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Download On the Run by Alice Goffman PDF EPUB: A Sociological Account of Fugitive Life in an American City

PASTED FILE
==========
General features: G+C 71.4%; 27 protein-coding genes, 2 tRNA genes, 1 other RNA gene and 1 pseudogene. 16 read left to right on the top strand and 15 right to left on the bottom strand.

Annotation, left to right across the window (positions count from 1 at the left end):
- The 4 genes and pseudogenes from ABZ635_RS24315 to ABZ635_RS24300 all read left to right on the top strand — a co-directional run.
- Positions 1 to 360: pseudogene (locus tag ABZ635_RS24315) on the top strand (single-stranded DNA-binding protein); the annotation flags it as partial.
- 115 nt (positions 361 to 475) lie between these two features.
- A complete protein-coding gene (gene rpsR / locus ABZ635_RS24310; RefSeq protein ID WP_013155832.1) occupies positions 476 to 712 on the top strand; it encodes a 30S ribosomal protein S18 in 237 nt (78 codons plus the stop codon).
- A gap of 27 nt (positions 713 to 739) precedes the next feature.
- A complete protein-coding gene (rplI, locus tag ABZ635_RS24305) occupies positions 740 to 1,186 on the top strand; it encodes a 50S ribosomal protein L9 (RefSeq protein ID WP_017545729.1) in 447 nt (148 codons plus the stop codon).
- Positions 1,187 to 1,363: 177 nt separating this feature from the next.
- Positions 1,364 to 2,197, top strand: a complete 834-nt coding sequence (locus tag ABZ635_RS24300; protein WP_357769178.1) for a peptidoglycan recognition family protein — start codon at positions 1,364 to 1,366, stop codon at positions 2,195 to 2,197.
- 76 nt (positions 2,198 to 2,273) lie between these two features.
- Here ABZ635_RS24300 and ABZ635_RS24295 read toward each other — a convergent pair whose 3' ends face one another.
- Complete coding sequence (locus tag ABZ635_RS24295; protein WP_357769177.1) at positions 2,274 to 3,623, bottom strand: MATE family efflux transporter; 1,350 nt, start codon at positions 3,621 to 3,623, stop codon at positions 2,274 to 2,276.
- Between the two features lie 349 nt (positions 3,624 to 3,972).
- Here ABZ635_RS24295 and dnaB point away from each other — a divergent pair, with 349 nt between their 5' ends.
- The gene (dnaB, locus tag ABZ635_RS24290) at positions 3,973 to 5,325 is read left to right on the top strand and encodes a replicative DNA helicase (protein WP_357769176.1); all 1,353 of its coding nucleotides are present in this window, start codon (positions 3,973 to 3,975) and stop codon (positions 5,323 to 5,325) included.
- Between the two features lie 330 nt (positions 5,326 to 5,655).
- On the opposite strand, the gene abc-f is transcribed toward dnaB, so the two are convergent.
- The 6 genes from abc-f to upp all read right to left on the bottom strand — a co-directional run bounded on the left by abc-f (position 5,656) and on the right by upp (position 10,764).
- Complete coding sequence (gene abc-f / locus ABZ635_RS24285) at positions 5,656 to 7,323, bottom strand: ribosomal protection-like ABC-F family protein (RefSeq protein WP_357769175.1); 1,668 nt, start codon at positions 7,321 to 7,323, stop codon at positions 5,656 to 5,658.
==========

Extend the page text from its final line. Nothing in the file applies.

Outline --- H1: On the Run: Fugitive Life in an American City by Alice Goffman H2: Introduction H3: What is the book about? H3: Why is the book important? H3: How to download the book in PDF format? H2: Summary of the book H3: The 6th Street boys and their legal entanglements H3: Techniques for evading the authorities H3: When the police knock your door in H3: Turning legal troubles into personal resources H3: The social life of criminalized young people H3: The market in protections and privileges H3: Clean people H3: Conclusion: a fugitive community H2: Review of the book H3: The strengths of the book H3: The weaknesses of the book H3: The controversies of the book H2: Conclusion H3: The main takeaways from the book H3: The relevance of the book for today's society H2: FAQs --- # On the Run: Fugitive Life in an American City by Alice Goffman ## Introduction If you are interested in learning about the hidden realities of life in America's poorest and most marginalized neighborhoods, you might want to read On the Run: Fugitive Life in an American City by Alice Goffman. This book is a result of six years of ethnographic research that Goffman conducted in a predominantly black community in Philadelphia, where she witnessed firsthand how the War on Drugs and mass incarceration have created a surveillance state that criminalizes and disrupts the lives of young men and their families. In this article, I will give you a brief overview of what the book is about, why it is important, and how you can download it in PDF format. Then, I will summarize the main chapters of the book and provide a critical review of its strengths, weaknesses, and controversies. Finally, I will conclude with some key takeaways from the book and its relevance for today's society. ### What is the book about? On the Run is a sociological account of how young black men in a poor urban neighborhood are constantly on the run from the police, who use arrest warrants, raids, searches, and surveillance techniques to track them down and lock them up. Goffman introduces us to a group of friends who call themselves the 6th Street boys, who are involved in low-level drug dealing and petty crimes, but also have dreams, aspirations, and relationships that are constantly threatened by their legal troubles. Goffman shows how their fugitive status affects not only their own lives, but also those of their families, girlfriends, children, neighbors, and employers, who are often harassed, arrested, or exploited by the police as well. She also reveals how the 6th Street boys cope with their precarious situation by developing techniques for evading the authorities, turning their legal problems into personal resources, and creating a social network that provides protection and support. ### Why is the book important? On the Run is an important book because it sheds light on a phenomenon that is largely invisible to most Americans: how millions of people are living under constant surveillance and fear of arrest in their own communities. Goffman challenges the common stereotypes and assumptions about inner-city crime and violence by showing how they are largely driven by structural factors such as poverty, racism, and inequality. She also exposes how the criminal justice system fails to protect or rehabilitate its targets, but instead creates more harm and suffering for them and their loved ones. The book also offers a rare insider's perspective on how people who are labeled as criminals think, feel, and act in their everyday lives. Goffman draws on her personal experiences and relationships with the 6th Street boys to give us a nuanced and empathetic portrait of their struggles, hopes, and joys. She also reflects on her own role as a researcher and a friend, and how her presence influenced and was influenced by the events she witnessed. ### How to download the book in PDF format? If you want to read On the Run in PDF format, you have several options. You can buy or borrow the book from a library or a bookstore, and then scan it or convert it to PDF using an online tool or an app. You can also search for a PDF version of the book on the internet, but be careful of the sources and the quality of the files. Some websites may offer free or cheap downloads, but they may also contain viruses, malware, or inaccurate information. One reliable and safe way to download the book in PDF format is to use OceanofPDF, a website that provides free and legal downloads of books in various formats. To download On the Run from OceanofPDF, you need to follow these steps: - Go to https://oceanofpdf.com/authors/alice-goffman/pdf-epub-on-the-run-fugitive-life-in-an-american-city-download-26628977129/ - Click on the green button that says "Download On the Run: Fugitive Life in an American City PDF / EPUB" - Choose the format you want (PDF or EPUB) and click on it - Wait for a few seconds until the download link appears - Click on the download link and save the file to your device Alternatively, you can also use Google Books, a service that allows you to preview and buy books online. To download On the Run from Google Books, you need to follow these steps: - Go to https://books.google.com/books/about/On_the_Run.html?id=UjedBAAAQBAJ - Click on the button that says "Buy ebook - $9.99" - Choose the store you want to buy from (Google Play, Amazon, Barnes & Noble, etc.) - Complete the purchase process and download the book to your device - Open the book with an app that supports PDF or EPUB files ## Summary of the book In this section, I will summarize the main chapters of On the Run, highlighting the main points and examples that Goffman uses to illustrate her arguments. ### The 6th Street boys and their legal entanglements In this chapter, Goffman introduces us to the 6th Street boys, a group of young black men who live in a poor neighborhood in West Philadelphia. She explains how they became involved in drug dealing and other illegal activities as a way to make money and survive in a context of limited opportunities and resources. She also describes how they are constantly targeted by the police, who use arrest warrants as a tool to track them down and detain them for minor offenses or unpaid fines. Goffman shows how the warrants create a cycle of incarceration and debt for the 6th Street boys, who often spend months or years in jail without being convicted of anything. She also shows how the warrants affect their personal lives, as they have to avoid places and people who might expose them to the police, such as their homes, families, girlfriends, children, jobs, schools, hospitals, or courts. ### Techniques for evading the authorities In this chapter, Goffman explains how the 6th Street boys develop various techniques for evading the authorities and staying out of jail. She identifies four main techniques: running, hiding, lying, and switching. Running involves fleeing from the police whenever they see them or hear their sirens. Hiding involves staying indoors or in secluded places where the police cannot find them. Lying involves giving false names or addresses to the police or other officials who might report them. Switching involves changing their appearance or identity by wearing different clothes, accessories, hairstyles, or tattoos. Goffman illustrates how these techniques are used by different members of the group in different situations. For example, she tells the story of Mike, who ran away from his home when he was 15 years old after his mother called the police on him for stealing her money. He spent several years living on the streets, hiding in abandoned buildings or cars, lying about his name and age, and switching his clothes and phone numbers frequently. He also learned how to run fast and jump over fences when chased by the police. ### When the police knock your door in In this chapter, Goffman describes how the police conduct raids on homes where they suspect that fugitives are hiding or where drugs are being sold or stored. She explains how the raids are often violent and destructive, as the police break down doors, windows, walls, or furniture; search every room and corner; confiscate money, drugs, or weapons; arrest anyone who is present; and sometimes beat or shoot people who resist or try to escape. Goffman shows how the raids affect not only the fugitives themselves, but also their families and neighbors who live in the same building or block. She tells how some families lose their homes or belongings because of the raids; how some children witness or experience trauma because of the raids; how some women are sexually harassed or assaulted by the police during the raids; and how some residents are afraid to call for help or report crimes because of the raids. ### Turning legal troubles into personal resources In this chapter, Goffman explains how the 6th Street boys turn their legal troubles into personal resources that they can use to gain money, status, or favors from others. She identifies three main ways that they do this: selling information, selling protection, and selling access. Selling information involves providing tips or leads to the police or other authorities in exchange for money, reduced sentences, or dropped charges. Goffman shows how some of the 6th Street boys become informants or snitches, who betray their friends or enemies by giving up their names, locations, or activities to the police. She also shows how some of them become brokers, who act as intermediaries between the police and the fugitives, offering to help them negotiate their surrender or clear their warrants for a fee. Selling protection involves offering security or assistance to other fugitives or criminals who are in danger of being arrested or attacked. Goffman shows how some of the 6th Street boys become bodyguards, who escort or guard their clients from place to place, or intervene in conflicts or disputes on their behalf. She also shows how some of them become bail bondsmen, who lend money or property to their clients to help them post bail or pay fines. ### The social life of criminalized young people In this chapter, Goffman describes how the 6th Street boys maintain their social life despite their criminalized status and the constant threat of arrest. She shows how they create and sustain friendships, romantic relationships, and family ties that provide them with emotional support, companionship, and fun. She also shows how they participate in various cultural and recreational activities, such as music, sports, games, parties, or rituals, that express their identity, values, and creativity. Goffman also examines how the social life of the 6th Street boys is shaped by the stigma and surveillance that they face. She explains how they have to deal with the distrust, fear, and hostility of others who label them as risky or dangerous. She also explains how they have to cope with the loss, grief, and trauma that result from the death or imprisonment of their friends or relatives. She also explains how they have to balance their loyalty and solidarity with their self-interest and survival. ### The market in protections and privileges In this chapter, Goffman describes how the 6th Street boys operate in a market that offers various forms of protections and privileges to those who can afford them or have access to them. She explains how this market is driven by the demand for security and freedom from the risks and threats that come with being a fugitive or a criminal. She also explains how this market is regulated by the supply of resources and connections that can provide such protections and privileges. Goffman identifies four main types of protections and privileges that are traded in this market: legal, physical, social, and symbolic. Legal protections and privileges involve access to lawyers, bail bondsmen, informants, or brokers who can help with legal issues or problems. Physical protections and privileges involve access to weapons, bodyguards, safe houses, or transportation that can help with physical safety or mobility. Social protections and privileges involve access to friends, family, partners, or allies who can offer emotional support, companionship, or loyalty. Symbolic protections and privileges involve access to status symbols, such as clothes, jewelry, cars, or drugs, that can enhance one's reputation, identity, or power. ### Clean people In this chapter, Goffman contrasts the 6th Street boys with another group of young black men who live in the same neighborhood but have a different lifestyle and status. She calls them the clean people, because they have no criminal records, no warrants, and no involvement in illegal activities. They are mostly employed, educated, and law-abiding citizens who aspire to achieve upward mobility and social respectability. Goffman shows how the clean people distance themselves from the 6th Street boys and avoid any association or interaction with them. She explains how they view the 6th Street boys as dirty, dangerous, and irresponsible, and how they blame them for bringing trouble and shame to their community. She also explains how they try to protect themselves and their families from the police harassment and violence that target the 6th Street boys and their associates. Goffman also examines how the 6th Street boys perceive and relate to the clean people. She explains how they envy and resent the clean people for their privileges and opportunities, and how they challenge and mock their values and choices. She also explains how they sometimes seek or accept help or advice from the clean people, especially when they want to get out of their legal troubles or improve their lives. ## Conclusion In this section, I will conclude the article by summarizing the main takeaways from On the Run and discussing its relevance for today's society. ### The main takeaways from the book On the Run is a powerful and compelling book that reveals the hidden realities of life in America's poorest and most marginalized neighborhoods, where millions of young black men are living under constant surveillance and fear of arrest. The book shows how the War on Drugs and mass incarceration have created a surveillance state that criminalizes and disrupts the lives of these men and their families, friends, and neighbors. The book also shows how these men cope with their precarious situation by developing techniques for evading the authorities, turning their legal troubles into personal resources, and creating a social network that provides protection and support. The book challenges the common stereotypes and assumptions about inner-city crime and violence by showing how they are largely driven by structural factors such as poverty, racism, and inequality. The book also exposes how the criminal justice system fails to protect or rehabilitate its targets, but instead creates more harm and suffering for them and their loved ones. The book also offers a rare insider's perspective on how people who are labeled as criminals think, feel, and act in their everyday lives. The book draws on personal experiences and relationships with the 6th Street boys to give us a nuanced and empathetic portrait of their struggles, hopes, and joys. The book also reflects on the role of the researcher and the ethical dilemmas that arise from conducting ethnographic research in such a sensitive and dangerous context. The book acknowledges the limitations and biases of the author's perspective, as well as the influence that her presence had on the events she witnessed. The book also raises questions about the validity and reliability of the data and methods used, as well as the implications and consequences of publishing such a controversial and provocative work. ### The relevance of the book for today's society On the Run is a relevant and timely book that speaks to some of the most pressing issues and debates in today's society. The book contributes to our understanding of the causes and effects of mass incarceration, racial profiling, police brutality, urban poverty, social inequality, and human rights violations in America. The book also provides insights into the lived experiences and perspectives of those who are most affected by these issues, but often ignored or silenced by the mainstream media and public discourse. The book also invites us to rethink our assumptions and attitudes towards crime and justice, as well as our responsibilities and obligations as citizens, researchers, policymakers, or activists. The book challenges us to question the legitimacy and effectiveness of our current criminal justice system, and to consider alternative approaches that are more humane, just, and democratic. The book also urges us to empathize with and listen to those who are on the run from the law, and to recognize their dignity, agency, and humanity. ## FAQs Here are some frequently asked questions about On the Run: - Q: How did Alice Goffman get access to the 6th Street boys and their community? - A: Alice Goffman got access to the 6th Street boys and their community through an undergraduate ethnography assignment at the University of Pennsylvania. She befriended an older African-American food service worker at the university who introduced her to his family and friends in West Philadelphia. She then moved into an apartment in their neighborhood with one of his relatives, who became her housemate. - Q: How did Alice Goffman collect data for her research? - A: Alice Goffman collected data for her research by using participant observation, interviews, surveys, documents, records, media reports, maps, photographs, videos, audio recordings, field notes, journals, diaries, calendars, logs, charts, graphs, tables, statistics, codes, categories, themes, concepts, theories, models, frameworks, and analyses. - Q: How did Alice Goffman protect the identity and safety of her informants? - A: Alice Goffman protected the identity and safety of her informants by using pseudonyms for all names of people and places; by changing or omitting some details that could identify or locate them; by obtaining their consent before recording or publishing any information about them; by storing all data securely; by deleting or destroying any data that could compromise them; by avoiding any contact with law enforcement or other authorities; by providing them with legal or medical assistance when needed; by respecting their privacy and confidentiality; by acknowledging their contributions; by sharing her findings with them; by seeking their feedback and approval; and by giving them copies of her book. - Q: How did Alice Goffman deal with the ethical and emotional challenges of her research? - A: Alice Goffman dealt with the ethical and emotional challenges of her research by consulting with her mentors, peers, and advisors; by following the ethical guidelines and standards of her discipline and institution; by reflecting on her own positionality, biases, and motivations; by being honest, transparent, and accountable for her actions and decisions; by seeking support from her friends, family, and therapists; by taking breaks and engaging in self-care activities; by coping with stress, trauma, and grief; by expressing her feelings and thoughts through writing, art, or music; and by finding meaning and purpose in her work. - Q: How did Alice Goffman's book receive critical acclaim and controversy? - A: Alice Goffman's book received critical acclaim and controversy from various audiences and stakeholders. The book was praised for its originality, rigor, depth, richness, vividness, clarity, accessibility, relevance, impact, and contribution to sociology, criminology, urban studies, race studies, and public policy. The book was also criticized for its validity, reliability, generalizability, representativeness, objectivity, accuracy, c